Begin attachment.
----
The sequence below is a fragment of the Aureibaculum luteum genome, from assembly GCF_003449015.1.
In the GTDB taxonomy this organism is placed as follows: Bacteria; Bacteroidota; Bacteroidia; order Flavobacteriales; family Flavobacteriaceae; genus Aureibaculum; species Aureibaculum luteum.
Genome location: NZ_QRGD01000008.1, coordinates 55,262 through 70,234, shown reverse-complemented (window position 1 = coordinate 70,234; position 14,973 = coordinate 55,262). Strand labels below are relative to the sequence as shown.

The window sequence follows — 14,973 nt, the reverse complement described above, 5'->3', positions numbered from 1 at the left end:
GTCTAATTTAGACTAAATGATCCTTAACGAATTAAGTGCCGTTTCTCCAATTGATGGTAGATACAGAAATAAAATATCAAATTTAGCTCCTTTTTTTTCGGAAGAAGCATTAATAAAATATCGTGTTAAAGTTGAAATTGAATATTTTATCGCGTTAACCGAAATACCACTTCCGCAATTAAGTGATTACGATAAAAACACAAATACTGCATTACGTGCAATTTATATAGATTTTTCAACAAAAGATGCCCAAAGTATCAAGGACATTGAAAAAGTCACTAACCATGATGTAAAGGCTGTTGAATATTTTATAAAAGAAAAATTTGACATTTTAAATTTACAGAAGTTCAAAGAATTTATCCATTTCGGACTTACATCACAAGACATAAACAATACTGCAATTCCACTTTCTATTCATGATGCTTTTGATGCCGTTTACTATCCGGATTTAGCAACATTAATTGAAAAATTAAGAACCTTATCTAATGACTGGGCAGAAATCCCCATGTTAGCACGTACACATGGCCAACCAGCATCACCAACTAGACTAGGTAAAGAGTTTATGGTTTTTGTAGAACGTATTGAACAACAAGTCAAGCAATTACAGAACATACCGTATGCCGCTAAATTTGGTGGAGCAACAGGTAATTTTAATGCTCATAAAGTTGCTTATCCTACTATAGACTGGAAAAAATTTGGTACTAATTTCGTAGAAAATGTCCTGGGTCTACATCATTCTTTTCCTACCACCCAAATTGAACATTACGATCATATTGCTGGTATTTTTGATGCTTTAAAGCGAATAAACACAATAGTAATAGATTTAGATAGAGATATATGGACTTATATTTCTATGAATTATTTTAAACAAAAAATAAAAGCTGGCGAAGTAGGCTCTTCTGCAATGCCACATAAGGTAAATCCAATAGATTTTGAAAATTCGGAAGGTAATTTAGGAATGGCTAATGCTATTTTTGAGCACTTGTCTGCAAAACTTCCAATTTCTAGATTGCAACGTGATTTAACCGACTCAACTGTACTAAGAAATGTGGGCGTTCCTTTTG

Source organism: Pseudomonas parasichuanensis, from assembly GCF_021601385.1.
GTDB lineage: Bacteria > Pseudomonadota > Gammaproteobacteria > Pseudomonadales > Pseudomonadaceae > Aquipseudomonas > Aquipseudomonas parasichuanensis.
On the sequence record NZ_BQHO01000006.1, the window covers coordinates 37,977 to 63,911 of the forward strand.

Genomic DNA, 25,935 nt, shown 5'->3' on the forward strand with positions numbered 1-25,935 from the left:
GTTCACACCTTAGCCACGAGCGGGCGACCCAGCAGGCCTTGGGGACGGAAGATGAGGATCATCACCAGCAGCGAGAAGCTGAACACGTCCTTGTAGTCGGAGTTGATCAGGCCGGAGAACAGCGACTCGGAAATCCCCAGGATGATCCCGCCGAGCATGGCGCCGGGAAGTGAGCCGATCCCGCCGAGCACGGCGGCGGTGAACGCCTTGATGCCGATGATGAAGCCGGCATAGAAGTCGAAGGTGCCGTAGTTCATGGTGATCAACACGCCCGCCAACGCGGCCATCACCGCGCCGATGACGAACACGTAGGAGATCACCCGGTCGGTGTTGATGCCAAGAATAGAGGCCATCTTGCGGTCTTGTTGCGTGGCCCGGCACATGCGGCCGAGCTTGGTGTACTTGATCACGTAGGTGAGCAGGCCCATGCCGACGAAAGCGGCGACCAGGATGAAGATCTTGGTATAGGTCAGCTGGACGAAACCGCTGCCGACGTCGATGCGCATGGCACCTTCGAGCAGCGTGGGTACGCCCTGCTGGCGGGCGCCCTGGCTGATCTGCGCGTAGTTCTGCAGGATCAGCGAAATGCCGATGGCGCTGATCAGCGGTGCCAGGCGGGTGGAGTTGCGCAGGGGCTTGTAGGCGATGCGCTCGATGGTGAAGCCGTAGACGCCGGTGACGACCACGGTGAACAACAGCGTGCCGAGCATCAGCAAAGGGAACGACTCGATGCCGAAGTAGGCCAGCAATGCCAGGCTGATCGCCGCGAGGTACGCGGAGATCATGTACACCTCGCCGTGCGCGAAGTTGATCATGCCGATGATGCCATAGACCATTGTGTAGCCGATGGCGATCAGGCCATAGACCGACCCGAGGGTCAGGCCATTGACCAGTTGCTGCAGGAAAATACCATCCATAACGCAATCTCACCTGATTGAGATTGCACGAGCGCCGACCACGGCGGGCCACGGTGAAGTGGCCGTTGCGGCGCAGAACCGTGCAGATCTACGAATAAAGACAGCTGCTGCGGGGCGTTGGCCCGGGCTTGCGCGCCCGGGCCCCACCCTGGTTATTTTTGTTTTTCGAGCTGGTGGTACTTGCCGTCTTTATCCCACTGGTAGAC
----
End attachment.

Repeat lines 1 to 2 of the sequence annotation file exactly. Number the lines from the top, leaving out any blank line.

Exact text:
The sequence below is a fragment of the Aureibaculum luteum genome, from assembly GCF_003449015.1.
In the GTDB taxonomy this organism is placed as follows: Bacteria; Bacteroidota; Bacteroidia; order Flavobacteriales; family Flavobacteriaceae; genus Aureibaculum; species Aureibaculum luteum.